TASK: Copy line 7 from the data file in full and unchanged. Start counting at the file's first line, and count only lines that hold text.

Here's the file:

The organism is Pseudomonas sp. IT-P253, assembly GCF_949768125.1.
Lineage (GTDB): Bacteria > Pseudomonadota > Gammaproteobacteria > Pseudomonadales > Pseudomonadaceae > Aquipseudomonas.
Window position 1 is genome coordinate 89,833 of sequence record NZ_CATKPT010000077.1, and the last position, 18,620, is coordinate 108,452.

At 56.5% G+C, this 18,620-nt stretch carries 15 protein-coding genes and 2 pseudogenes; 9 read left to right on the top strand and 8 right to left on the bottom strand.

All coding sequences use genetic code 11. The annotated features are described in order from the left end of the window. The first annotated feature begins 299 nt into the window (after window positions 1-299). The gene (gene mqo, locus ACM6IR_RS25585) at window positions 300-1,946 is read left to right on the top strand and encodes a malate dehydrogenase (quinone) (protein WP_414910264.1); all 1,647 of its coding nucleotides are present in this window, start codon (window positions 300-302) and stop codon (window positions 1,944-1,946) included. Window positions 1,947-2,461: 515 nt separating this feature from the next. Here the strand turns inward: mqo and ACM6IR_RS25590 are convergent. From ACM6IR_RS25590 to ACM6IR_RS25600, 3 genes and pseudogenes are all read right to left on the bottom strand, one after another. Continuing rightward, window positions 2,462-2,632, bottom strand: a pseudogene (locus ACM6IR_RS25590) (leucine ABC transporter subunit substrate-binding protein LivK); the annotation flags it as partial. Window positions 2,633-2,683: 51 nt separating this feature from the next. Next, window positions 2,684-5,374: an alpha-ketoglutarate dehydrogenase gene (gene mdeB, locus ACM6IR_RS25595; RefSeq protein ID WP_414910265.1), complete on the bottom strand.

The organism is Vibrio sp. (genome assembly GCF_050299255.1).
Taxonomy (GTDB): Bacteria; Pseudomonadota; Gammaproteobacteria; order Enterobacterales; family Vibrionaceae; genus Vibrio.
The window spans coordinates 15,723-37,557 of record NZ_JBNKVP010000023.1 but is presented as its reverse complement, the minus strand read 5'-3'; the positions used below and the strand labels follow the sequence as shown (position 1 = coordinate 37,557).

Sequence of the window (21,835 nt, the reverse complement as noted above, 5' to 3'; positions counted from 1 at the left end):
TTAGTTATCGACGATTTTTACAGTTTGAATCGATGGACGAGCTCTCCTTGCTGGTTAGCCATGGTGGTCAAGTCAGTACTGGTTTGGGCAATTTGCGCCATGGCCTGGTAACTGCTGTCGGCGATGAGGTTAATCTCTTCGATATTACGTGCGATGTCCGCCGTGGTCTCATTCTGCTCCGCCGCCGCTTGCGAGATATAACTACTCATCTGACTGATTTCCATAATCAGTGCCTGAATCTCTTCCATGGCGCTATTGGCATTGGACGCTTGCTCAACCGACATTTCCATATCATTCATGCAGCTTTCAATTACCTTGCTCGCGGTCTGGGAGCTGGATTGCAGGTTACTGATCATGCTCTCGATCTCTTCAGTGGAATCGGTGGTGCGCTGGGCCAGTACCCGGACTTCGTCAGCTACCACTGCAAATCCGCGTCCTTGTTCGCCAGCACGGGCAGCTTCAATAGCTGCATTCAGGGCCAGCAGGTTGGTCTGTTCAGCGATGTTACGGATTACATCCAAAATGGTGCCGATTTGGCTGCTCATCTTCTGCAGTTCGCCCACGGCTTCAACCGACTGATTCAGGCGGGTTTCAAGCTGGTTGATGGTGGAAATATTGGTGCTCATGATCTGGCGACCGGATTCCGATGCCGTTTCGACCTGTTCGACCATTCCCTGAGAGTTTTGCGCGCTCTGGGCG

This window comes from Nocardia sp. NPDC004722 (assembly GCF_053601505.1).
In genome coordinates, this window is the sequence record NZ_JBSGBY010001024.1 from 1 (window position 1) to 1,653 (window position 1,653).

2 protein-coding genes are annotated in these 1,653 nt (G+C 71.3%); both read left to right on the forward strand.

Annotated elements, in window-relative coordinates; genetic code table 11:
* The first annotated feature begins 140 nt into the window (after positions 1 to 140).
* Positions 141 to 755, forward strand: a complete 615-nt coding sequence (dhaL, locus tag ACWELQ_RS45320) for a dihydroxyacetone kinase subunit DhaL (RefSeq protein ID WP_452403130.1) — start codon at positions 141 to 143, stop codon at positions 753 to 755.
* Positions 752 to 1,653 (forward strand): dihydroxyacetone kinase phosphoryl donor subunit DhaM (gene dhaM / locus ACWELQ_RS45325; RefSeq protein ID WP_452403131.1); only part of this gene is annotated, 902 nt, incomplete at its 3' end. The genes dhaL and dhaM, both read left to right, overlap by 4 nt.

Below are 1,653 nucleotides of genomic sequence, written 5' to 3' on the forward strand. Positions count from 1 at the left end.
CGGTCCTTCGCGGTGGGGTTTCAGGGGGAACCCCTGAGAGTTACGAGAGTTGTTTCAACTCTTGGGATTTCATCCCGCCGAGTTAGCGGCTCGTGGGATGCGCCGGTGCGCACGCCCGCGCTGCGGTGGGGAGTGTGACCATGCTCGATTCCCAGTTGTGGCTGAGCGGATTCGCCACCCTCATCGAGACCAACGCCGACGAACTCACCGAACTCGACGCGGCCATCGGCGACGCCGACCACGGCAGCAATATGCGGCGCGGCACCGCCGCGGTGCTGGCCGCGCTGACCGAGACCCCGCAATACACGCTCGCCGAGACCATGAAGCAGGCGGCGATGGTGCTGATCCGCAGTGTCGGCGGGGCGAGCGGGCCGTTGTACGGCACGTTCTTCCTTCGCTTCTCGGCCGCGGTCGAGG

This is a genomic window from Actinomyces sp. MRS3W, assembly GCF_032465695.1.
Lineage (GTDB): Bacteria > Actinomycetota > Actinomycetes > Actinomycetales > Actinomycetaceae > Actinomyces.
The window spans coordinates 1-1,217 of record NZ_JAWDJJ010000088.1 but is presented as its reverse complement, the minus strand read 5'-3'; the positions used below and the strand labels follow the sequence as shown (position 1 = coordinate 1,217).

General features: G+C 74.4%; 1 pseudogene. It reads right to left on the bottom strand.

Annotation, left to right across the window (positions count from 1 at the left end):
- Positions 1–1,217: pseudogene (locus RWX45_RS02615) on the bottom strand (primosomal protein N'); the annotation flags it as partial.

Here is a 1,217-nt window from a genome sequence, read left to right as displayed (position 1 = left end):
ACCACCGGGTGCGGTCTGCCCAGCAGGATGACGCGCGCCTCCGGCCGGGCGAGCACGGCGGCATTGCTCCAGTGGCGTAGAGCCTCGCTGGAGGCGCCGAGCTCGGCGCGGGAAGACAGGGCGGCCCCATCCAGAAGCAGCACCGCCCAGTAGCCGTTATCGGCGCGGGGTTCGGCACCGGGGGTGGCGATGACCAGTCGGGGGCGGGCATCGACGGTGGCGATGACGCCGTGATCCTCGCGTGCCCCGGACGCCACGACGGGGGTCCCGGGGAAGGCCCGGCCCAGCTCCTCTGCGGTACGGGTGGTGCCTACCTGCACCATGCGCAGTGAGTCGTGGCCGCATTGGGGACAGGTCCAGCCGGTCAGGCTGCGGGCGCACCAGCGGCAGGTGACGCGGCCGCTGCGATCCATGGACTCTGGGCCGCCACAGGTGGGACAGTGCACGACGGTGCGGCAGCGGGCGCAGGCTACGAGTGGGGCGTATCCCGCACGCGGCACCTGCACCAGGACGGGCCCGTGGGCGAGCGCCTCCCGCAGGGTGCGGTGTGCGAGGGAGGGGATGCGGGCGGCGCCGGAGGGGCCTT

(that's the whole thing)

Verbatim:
Taxonomy (GTDB): Bacteria; Pseudomonadota; Gammaproteobacteria; order Enterobacterales; family Vibrionaceae; genus Vibrio.